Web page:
Florida debt collection consumer protection laws exist to protect you, the consumer, from crooked debt collection practices. The problem is, however, that they can only protect you if you are familiar with them yourself. We’ve talked before about the federal Fair Debt Collection Practices Act before including what it means to you as a consumer, but the state of Florida also has their own debt collection consumer protection laws that you should be familiar with.
Florida Debt Collection Consumer Protection Laws
Firstly, if you haven’t read our article on the federal Fair Debt Collection Practices Act, then you can read about it here: Fair Debt Collection Practices Act.
In short, the federal Fair Debt Collection Practices Act was designed by the federal government to outline fair and illegal debt collection practices to protect consumers rights and to prevent the influence of unfair debt collection practices on personal bankruptcies, marital instability, the loss of jobs, and invasions of individual privacy.
In addition to the federal Fair Debt Collection Practices Act, the state of Florida has also enacted a state law (the Florida Consumer Collection Practices Act) which supplements the federal law and further outlines additional practices of debt collection which are forbidden under Florida state law.
So, you may be asking why Florida enacted their own debt collection consumer protection laws. The reason is that the federal law only protects against abusive collections activities by debt collectors and third-party debt buyers, it does not protect against debt collection attempts by the original creditor. Unlike the federal debt collection consumer protection law, the law enacted by the state of Florida also protects against abusive collections practices undertaken by the original creditor.
Specific Prohibitions Under the FCCPA
The Florida Consumer Collections Practices Act prohibits creditors and debt collectors from taking part in any abusive, unfair, harassing, fraudulent, misleading, or deceptive practices when attempting to collect a debt. Under this act, just a few of the prohibited actions outlined include:
- Posing as a police officer or claiming to be acting on behalf of a government agency.
- Using force or violence or threatening to use force or violence.
- Communicating with your employer or threatening to communicate with your employer about the debt in question if they have not taken a judgment against you.
- Threatening to report or actually reporting negative information about a debt that you have disputed to a credit reporting agency without also informing this agency of your dispute.
- Contacting a third party in reference to your debt.
- Harassing you or your family about the debt
- Contacting you between 9 pm and 8 am about your debt unless you have specifically asked them to do so.
- Posing as attorneys or lying to you about an attorney being involved with the case when they are not.
- Filing a lawsuit against you in a court that is not local to you in order to make it more difficult for you to appear in court to defend the lawsuit.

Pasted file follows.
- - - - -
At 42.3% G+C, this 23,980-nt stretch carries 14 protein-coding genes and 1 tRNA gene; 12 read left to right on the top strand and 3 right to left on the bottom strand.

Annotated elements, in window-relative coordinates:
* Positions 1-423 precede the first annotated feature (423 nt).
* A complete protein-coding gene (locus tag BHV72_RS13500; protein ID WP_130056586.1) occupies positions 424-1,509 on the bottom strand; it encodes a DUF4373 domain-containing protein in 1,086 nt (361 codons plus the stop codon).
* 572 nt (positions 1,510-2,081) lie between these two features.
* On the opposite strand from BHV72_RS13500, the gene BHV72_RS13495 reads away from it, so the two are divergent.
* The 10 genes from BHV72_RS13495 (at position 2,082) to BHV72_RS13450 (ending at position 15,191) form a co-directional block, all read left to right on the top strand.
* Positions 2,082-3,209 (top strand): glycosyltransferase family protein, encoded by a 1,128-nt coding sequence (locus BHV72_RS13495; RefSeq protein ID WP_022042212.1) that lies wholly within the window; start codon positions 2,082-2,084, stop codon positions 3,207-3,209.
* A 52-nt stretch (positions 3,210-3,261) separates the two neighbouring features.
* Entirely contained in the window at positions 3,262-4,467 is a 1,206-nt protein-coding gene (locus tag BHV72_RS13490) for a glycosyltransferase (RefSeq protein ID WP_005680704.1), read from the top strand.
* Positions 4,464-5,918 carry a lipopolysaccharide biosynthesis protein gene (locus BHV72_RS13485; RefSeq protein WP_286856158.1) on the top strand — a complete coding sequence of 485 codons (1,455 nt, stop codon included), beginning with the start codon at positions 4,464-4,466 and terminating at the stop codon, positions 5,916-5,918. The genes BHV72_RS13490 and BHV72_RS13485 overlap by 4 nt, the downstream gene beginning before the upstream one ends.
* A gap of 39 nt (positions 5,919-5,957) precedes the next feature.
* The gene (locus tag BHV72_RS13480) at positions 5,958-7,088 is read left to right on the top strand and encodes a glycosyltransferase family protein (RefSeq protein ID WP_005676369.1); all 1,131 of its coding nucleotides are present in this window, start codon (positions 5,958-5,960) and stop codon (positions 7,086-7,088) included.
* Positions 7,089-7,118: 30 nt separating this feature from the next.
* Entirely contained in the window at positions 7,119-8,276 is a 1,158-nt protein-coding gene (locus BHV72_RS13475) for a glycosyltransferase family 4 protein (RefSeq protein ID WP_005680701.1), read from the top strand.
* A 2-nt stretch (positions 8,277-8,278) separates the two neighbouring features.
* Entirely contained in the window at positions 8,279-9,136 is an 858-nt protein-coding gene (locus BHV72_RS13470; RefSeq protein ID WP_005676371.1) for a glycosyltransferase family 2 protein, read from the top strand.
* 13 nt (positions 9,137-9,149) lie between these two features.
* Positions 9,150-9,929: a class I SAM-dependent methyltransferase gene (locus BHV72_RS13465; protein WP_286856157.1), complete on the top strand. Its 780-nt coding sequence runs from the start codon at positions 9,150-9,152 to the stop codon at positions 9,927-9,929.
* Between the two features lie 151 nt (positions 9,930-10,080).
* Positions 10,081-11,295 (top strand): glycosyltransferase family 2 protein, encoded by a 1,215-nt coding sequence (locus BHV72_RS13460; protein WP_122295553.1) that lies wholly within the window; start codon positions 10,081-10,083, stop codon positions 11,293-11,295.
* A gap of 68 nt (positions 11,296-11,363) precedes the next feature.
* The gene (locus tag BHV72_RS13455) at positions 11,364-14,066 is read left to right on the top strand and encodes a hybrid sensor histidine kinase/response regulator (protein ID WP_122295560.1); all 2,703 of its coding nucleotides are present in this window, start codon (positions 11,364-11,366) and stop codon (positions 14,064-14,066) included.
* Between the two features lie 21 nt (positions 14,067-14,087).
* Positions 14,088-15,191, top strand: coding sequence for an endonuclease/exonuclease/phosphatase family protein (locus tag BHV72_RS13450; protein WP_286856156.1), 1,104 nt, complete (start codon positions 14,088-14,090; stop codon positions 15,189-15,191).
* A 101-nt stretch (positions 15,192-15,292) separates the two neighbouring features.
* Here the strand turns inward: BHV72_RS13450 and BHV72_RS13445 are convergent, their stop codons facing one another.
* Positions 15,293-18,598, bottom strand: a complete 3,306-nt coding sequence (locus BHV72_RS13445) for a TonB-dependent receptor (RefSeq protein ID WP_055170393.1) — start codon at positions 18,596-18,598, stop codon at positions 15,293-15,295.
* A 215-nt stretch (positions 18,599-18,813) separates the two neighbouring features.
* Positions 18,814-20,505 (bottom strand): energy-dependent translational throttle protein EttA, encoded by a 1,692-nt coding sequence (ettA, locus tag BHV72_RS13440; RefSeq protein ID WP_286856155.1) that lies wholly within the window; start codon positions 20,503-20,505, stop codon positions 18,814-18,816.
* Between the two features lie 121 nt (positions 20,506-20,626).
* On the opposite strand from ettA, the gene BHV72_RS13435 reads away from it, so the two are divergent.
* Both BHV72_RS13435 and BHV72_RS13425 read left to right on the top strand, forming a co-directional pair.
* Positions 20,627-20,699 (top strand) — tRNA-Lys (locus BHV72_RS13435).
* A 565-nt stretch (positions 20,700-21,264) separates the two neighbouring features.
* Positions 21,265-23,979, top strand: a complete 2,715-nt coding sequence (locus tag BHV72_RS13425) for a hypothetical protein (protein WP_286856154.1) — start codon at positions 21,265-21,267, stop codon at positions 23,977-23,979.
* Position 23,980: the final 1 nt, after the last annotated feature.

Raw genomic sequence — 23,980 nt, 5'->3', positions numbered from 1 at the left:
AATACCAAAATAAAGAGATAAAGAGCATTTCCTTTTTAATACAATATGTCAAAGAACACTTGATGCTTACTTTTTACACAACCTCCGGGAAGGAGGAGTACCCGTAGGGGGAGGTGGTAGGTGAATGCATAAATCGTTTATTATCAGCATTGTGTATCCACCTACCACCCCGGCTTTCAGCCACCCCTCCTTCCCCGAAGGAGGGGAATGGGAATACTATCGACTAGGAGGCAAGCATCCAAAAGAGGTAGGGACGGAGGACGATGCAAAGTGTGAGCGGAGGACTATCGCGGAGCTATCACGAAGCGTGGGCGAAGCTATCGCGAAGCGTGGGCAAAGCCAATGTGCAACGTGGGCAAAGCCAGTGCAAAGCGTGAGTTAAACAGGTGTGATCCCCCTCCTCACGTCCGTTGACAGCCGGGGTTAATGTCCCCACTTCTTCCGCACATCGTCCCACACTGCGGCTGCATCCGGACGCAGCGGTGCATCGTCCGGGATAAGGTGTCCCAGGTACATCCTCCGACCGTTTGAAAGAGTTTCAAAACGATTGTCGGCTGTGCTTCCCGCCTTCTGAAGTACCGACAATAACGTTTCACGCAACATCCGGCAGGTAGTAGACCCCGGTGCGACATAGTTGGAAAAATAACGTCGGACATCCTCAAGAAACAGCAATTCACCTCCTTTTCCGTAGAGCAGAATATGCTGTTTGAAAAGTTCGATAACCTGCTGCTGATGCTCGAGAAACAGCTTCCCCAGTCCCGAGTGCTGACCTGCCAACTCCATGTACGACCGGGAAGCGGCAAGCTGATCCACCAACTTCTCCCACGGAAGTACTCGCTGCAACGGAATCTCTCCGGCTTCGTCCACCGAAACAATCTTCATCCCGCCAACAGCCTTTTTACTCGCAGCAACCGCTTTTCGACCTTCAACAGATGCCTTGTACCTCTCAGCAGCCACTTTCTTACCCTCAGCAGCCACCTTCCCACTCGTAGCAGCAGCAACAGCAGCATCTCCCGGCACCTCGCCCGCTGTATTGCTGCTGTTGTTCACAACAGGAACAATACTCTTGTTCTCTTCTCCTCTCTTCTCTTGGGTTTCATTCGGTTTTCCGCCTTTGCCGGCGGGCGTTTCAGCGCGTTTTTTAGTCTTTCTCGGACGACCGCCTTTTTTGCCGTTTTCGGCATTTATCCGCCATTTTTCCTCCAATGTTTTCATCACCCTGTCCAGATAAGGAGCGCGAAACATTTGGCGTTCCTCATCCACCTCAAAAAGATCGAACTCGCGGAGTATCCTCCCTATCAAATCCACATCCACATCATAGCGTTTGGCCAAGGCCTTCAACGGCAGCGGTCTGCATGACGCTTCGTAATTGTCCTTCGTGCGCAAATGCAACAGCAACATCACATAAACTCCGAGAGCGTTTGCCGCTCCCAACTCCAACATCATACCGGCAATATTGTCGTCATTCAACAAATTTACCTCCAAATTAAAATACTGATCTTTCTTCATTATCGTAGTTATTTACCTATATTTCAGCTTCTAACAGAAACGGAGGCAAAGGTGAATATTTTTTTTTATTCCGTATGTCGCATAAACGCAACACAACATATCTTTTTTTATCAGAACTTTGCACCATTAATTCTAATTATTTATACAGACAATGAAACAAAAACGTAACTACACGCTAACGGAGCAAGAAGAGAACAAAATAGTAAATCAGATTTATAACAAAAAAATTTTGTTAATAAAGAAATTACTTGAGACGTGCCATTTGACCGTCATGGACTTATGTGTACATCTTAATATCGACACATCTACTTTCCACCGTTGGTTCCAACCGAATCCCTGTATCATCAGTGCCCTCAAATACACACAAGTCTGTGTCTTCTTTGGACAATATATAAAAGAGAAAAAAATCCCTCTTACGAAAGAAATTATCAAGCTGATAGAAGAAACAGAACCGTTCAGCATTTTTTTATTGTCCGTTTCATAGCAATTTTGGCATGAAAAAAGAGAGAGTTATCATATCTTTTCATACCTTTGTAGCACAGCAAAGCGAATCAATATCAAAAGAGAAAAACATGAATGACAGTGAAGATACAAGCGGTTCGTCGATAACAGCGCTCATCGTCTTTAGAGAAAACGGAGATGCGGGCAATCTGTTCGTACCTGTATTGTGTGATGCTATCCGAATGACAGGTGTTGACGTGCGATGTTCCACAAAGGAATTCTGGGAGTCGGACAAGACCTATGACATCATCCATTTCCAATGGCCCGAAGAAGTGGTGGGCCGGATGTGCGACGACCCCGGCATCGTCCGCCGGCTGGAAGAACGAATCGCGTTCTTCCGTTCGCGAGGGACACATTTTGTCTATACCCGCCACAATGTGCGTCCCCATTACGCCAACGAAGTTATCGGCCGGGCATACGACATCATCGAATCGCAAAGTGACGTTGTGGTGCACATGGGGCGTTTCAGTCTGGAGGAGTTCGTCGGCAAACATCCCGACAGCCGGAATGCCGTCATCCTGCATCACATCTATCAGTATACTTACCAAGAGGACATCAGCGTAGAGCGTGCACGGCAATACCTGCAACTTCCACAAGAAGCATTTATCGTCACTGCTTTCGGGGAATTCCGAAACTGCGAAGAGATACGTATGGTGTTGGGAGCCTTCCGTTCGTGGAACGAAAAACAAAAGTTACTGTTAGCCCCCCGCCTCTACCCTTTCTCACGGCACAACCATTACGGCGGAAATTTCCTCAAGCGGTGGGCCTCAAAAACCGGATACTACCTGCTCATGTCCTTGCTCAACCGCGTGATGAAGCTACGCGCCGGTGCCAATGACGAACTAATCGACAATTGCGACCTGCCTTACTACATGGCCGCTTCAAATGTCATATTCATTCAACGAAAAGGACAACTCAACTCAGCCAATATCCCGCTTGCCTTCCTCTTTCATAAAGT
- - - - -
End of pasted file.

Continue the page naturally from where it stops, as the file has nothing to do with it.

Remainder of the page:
- Contacting you through documents, forms, or “summons” that are intentionally designed to appear as government documents or attorney communications.
- Using profanity, obscenities, or vulgar or abusive language when communicating with you or your family members in reference to a debt.
- Threatening to or attempting to enforce an illegitimate debt against you, for example, a debt that has expired under the statute of limitations.
- Purposefully hiring a CCA that is not licensed to collect a debt.
- Communicating/mailing documents to you that contain embarrassing content on a postcard or envelope, and
- Communicating directly with you when they have already been informed that you are being represented by an attorney.
What Should You Do If Your Rights Have Been Violated?
If your rights as a consumer have been violated, under Florida’s state fair debt collections practices law, you can legally file a lawsuit against the debt collector in question seeking any actual damages, any statutory damages, punitive damages if the judge so decides, and court costs and attorney fees. The first step in doing this is to contact a reputable attorney who has experience handling Florida debt collection consumer protection laws and the violation of them.
In the state of Florida, when your rights under the Florida debt collection consumer protection laws have been violated you also have the right to file a formal complaint with the Florida Office of Financial Regulation.
If your rights have also been violated under the federal Fair Debt Collection Practices Act and the debt collector in question was not the original creditor, you can also file a lawsuit under the federal law as well as the state law.
Have Your Florida Debt Collection Consumer Protection Laws Been Violated?
If you feel that you have had your Florida debt collection consumer protection laws violated you need an attorney on your side who is willing to stand up for what’s right. With multiple large consumer protection cases under their belt, Weidner Law are ready and willing to stand up for you today! Just pick up the phone and give us a call at 727-954-8752 or fill in our online contact form here to request a callback!